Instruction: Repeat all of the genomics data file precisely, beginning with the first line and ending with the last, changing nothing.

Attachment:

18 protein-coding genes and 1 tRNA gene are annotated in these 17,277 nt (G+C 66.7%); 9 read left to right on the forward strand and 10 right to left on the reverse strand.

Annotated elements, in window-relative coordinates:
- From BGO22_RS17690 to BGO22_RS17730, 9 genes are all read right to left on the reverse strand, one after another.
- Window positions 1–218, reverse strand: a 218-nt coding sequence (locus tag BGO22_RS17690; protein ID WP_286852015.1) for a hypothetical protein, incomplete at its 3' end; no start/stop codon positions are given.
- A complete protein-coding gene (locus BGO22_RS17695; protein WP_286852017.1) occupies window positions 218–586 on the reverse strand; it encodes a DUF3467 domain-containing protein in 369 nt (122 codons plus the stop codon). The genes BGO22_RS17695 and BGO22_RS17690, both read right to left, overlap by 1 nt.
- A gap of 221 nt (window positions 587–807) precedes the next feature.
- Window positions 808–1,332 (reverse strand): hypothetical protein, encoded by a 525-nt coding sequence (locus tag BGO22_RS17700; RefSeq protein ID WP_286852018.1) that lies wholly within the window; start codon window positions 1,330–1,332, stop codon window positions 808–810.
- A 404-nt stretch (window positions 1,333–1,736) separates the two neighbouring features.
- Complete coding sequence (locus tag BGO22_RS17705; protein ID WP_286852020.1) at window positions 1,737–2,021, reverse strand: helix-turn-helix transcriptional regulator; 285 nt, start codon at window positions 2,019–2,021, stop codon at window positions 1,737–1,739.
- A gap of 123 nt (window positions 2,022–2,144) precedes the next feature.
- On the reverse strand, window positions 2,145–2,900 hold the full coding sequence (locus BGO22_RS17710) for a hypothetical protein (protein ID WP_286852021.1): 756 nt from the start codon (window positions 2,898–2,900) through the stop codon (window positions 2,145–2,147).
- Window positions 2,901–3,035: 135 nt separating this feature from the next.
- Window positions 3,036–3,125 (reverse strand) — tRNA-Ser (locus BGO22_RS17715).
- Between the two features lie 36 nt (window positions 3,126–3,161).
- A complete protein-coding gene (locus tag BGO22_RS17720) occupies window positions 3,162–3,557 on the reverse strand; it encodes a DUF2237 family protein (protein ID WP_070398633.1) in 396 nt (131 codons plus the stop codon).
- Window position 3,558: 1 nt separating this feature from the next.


18 protein-coding genes and 1 tRNA gene are annotated in these 17,277 nt (G+C 66.7%); 9 read left to right on the forward strand and 10 right to left on the reverse strand.

Annotated elements, in window-relative coordinates:
- From BGO22_RS17690 to BGO22_RS17730, 9 genes are all read right to left on the reverse strand, one after another.
- Window positions 1–218, reverse strand: a 218-nt coding sequence (locus tag BGO22_RS17690; protein ID WP_286852015.1) for a hypothetical protein, incomplete at its 3' end; no start/stop codon positions are given.
- A complete protein-coding gene (locus BGO22_RS17695; protein WP_286852017.1) occupies window positions 218–586 on the reverse strand; it encodes a DUF3467 domain-containing protein in 369 nt (122 codons plus the stop codon). The genes BGO22_RS17695 and BGO22_RS17690, both read right to left, overlap by 1 nt.
- A gap of 221 nt (window positions 587–807) precedes the next feature.
- Window positions 808–1,332 (reverse strand): hypothetical protein, encoded by a 525-nt coding sequence (locus tag BGO22_RS17700; RefSeq protein ID WP_286852018.1) that lies wholly within the window; start codon window positions 1,330–1,332, stop codon window positions 808–810.
- A 404-nt stretch (window positions 1,333–1,736) separates the two neighbouring features.
- Complete coding sequence (locus tag BGO22_RS17705; protein ID WP_286852020.1) at window positions 1,737–2,021, reverse strand: helix-turn-helix transcriptional regulator; 285 nt, start codon at window positions 2,019–2,021, stop codon at window positions 1,737–1,739.
- A gap of 123 nt (window positions 2,022–2,144) precedes the next feature.
- On the reverse strand, window positions 2,145–2,900 hold the full coding sequence (locus BGO22_RS17710) for a hypothetical protein (protein ID WP_286852021.1): 756 nt from the start codon (window positions 2,898–2,900) through the stop codon (window positions 2,145–2,147).
- Window positions 2,901–3,035: 135 nt separating this feature from the next.
- Window positions 3,036–3,125 (reverse strand) — tRNA-Ser (locus BGO22_RS17715).
- Between the two features lie 36 nt (window positions 3,126–3,161).
- A complete protein-coding gene (locus tag BGO22_RS17720) occupies window positions 3,162–3,557 on the reverse strand; it encodes a DUF2237 family protein (protein ID WP_070398633.1) in 396 nt (131 codons plus the stop codon).
- Window position 3,558: 1 nt separating this feature from the next.